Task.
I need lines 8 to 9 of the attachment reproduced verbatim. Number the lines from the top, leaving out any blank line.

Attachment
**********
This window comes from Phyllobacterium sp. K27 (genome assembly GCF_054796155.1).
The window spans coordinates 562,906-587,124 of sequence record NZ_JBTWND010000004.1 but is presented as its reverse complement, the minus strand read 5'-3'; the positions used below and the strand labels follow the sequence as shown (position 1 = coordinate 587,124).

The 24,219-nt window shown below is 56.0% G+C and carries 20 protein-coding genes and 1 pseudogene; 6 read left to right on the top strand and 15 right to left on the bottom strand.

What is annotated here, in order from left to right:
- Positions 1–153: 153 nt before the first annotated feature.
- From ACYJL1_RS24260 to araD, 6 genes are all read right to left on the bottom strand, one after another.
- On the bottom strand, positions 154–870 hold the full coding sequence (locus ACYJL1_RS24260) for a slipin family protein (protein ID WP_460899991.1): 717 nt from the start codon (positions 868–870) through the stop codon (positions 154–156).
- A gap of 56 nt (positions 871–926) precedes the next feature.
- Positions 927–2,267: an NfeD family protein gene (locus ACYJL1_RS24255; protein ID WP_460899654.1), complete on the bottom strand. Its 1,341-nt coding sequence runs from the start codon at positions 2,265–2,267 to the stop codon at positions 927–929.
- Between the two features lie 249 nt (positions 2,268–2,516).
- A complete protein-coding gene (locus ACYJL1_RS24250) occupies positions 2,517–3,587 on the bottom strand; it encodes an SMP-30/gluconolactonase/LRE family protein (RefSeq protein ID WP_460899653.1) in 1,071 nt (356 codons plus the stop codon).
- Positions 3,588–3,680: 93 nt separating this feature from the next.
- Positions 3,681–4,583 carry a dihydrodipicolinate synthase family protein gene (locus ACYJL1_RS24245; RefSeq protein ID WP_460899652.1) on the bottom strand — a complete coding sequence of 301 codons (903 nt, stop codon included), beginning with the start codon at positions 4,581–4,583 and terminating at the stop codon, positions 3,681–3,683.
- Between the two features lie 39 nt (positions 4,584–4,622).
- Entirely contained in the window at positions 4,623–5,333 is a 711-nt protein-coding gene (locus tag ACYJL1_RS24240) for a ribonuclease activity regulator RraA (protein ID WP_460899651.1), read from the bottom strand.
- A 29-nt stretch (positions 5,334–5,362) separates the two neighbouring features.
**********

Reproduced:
- A gap of 56 nt (positions 871–926) precedes the next feature.
- Positions 927–2,267: an NfeD family protein gene (locus ACYJL1_RS24255; protein ID WP_460899654.1), complete on the bottom strand. Its 1,341-nt coding sequence runs from the start codon at positions 2,265–2,267 to the stop codon at positions 927–929.